CAMPAIGN CATCH-UP

The Conservatives continue their attack on Labour over what they say are "fears and smears" in election leaflets.

The parties clash over the state of the economy following the publication of the UK's latest GDP figures.

Allies Plaid Cymru and the SNP join forces to set out their opposition to Trident nuclear weapons.

The British National Party's manifesto promises to "end Muslim immigration" and withdraw UK troops from Afghanistan.

Overnight viewing figures show a total of four million people watched Thursday night's debate, with 2.1 million seeing it on Sky News, with 1.3 million choosing the BBC News Channel.

FRIDAY'S NEWSPAPER HEADLINES

"Cameron fights back", is the headline in the Daily Telegraph. In its sub-headings, the paper thinks Nick Clegg gave "another strong performance". As for Gordon Brown - "plenty of passion, but Brown still struggles".

Brown admits to weaknesses but insists in TV debate: 'I'm your man'" - that's the verdict on the front of the Financial Times. The paper says Mr Brown "made a dramatic appeal to the British public to let him stay in Number 10".

The Guardian says in its headline "Clegg survives the storm" saying the Liberal Democrat leader appeared to have scored a second success in the debate appealing to the country to dare to do things differently. The paper also says Gordon Brown had a much stronger performance.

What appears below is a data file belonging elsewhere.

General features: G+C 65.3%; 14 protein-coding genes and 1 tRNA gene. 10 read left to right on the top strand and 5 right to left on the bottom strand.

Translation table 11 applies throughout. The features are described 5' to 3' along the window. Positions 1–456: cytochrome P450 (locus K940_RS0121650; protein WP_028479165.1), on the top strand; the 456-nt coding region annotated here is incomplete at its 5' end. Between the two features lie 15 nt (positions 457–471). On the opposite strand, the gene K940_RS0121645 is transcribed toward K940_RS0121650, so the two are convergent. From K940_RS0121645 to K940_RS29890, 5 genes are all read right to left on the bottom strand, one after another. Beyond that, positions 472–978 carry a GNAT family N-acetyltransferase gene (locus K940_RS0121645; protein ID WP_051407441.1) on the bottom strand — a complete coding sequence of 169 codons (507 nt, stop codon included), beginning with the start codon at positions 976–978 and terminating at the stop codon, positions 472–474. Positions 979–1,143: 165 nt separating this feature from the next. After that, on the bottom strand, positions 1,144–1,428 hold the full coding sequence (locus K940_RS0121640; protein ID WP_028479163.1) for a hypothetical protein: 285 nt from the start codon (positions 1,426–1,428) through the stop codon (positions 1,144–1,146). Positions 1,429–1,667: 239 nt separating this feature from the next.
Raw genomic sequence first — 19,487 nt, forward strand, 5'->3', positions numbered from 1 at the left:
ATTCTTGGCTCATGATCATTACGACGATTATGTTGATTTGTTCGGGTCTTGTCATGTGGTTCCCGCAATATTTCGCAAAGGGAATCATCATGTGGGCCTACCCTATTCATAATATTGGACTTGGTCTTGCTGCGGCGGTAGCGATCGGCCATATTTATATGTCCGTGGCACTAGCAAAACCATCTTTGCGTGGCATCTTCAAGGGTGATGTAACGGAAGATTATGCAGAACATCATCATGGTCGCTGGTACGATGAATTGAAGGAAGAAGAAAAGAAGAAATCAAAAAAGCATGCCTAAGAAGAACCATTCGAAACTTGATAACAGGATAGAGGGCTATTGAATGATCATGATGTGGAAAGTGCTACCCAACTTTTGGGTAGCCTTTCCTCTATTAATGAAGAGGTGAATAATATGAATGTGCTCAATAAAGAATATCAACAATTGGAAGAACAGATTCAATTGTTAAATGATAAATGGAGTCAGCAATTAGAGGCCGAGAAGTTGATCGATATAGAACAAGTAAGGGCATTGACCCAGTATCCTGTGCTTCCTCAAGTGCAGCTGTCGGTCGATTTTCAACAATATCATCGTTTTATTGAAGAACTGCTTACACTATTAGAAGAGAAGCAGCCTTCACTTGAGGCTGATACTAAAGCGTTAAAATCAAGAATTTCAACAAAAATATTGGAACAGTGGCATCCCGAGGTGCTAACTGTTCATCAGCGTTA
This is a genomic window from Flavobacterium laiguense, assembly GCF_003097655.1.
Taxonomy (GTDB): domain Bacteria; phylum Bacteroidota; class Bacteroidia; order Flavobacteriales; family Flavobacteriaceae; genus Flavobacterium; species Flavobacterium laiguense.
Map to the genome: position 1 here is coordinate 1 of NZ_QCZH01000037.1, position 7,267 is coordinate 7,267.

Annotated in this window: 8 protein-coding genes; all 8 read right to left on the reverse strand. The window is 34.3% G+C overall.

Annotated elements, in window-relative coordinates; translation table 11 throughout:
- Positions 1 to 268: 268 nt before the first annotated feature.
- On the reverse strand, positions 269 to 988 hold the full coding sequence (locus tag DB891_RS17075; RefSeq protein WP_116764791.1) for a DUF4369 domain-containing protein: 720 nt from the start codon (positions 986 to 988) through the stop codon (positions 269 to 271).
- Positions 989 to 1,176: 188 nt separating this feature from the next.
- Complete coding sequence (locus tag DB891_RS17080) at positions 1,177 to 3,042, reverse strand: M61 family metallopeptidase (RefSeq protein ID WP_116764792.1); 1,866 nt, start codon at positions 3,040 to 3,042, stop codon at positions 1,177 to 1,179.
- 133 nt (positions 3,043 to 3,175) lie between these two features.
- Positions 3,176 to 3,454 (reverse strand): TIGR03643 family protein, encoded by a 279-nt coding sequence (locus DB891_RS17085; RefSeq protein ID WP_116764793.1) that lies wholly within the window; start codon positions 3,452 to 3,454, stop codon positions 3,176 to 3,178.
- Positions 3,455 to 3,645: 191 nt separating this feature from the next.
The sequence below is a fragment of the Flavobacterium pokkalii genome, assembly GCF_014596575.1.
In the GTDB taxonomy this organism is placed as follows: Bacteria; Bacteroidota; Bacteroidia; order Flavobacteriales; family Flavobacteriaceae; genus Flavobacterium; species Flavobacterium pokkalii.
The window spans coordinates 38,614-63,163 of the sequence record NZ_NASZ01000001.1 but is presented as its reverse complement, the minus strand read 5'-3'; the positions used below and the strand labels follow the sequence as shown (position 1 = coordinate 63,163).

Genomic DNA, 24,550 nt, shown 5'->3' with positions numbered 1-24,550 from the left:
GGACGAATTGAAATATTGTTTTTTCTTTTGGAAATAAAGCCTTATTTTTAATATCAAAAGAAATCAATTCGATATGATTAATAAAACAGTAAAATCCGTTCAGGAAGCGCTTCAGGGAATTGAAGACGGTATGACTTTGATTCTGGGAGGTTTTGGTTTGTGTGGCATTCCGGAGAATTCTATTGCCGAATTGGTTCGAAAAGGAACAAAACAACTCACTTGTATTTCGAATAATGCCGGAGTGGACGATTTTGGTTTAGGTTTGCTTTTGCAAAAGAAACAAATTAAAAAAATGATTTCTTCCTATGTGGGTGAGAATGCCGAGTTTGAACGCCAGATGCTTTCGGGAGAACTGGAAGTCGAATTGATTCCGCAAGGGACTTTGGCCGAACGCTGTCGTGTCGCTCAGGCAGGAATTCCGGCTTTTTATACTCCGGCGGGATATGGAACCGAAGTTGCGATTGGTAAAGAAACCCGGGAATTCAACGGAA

FRIDAY'S QUOTES OF THE DAY

"Ninety minutes is a long time, I am sure I would start to say exactly what I thought." Mayor of London, Conservative Boris Johnson admitting it would be hard not to "put your foot in it" during a live TV debate. He said David Cameron had "aced" it.

"A couple of kids in short trousers ... running around saying Britain is broke..." Business Secretary Lord Mandelson's verdict on David Cameron and George Osborne, as he pays tribute to the prime minister's handling of the economic crisis.

"I think this general election campaign is now shaping up to be one of the most exciting general election campaigns in a generation." Lib Dem leader Nick Clegg says the election race has been left wide open following the second televised debate, declaring: "All bets are off."

"When looking forward to the circumstances of a hung parliament, of course both the SNP and Plaid Cymru look forward to that circumstance with relish." SNP Westminster leader Angus Robertson on the prospect of his party and Plaid Cymru exercising influence in Westminster on a "vote-by-vote" basis.

"We say Britain is full. It is the most over-crowded country in Europe and it is time to shut the doors." BNP Leader Nick Griffin at the launch of his party's manifesto in Stoke.

FIGURE OF THE DAY

4,000,000 - the total number of viewers who watched live the second televised prime ministerial debate, hosted by Sky News.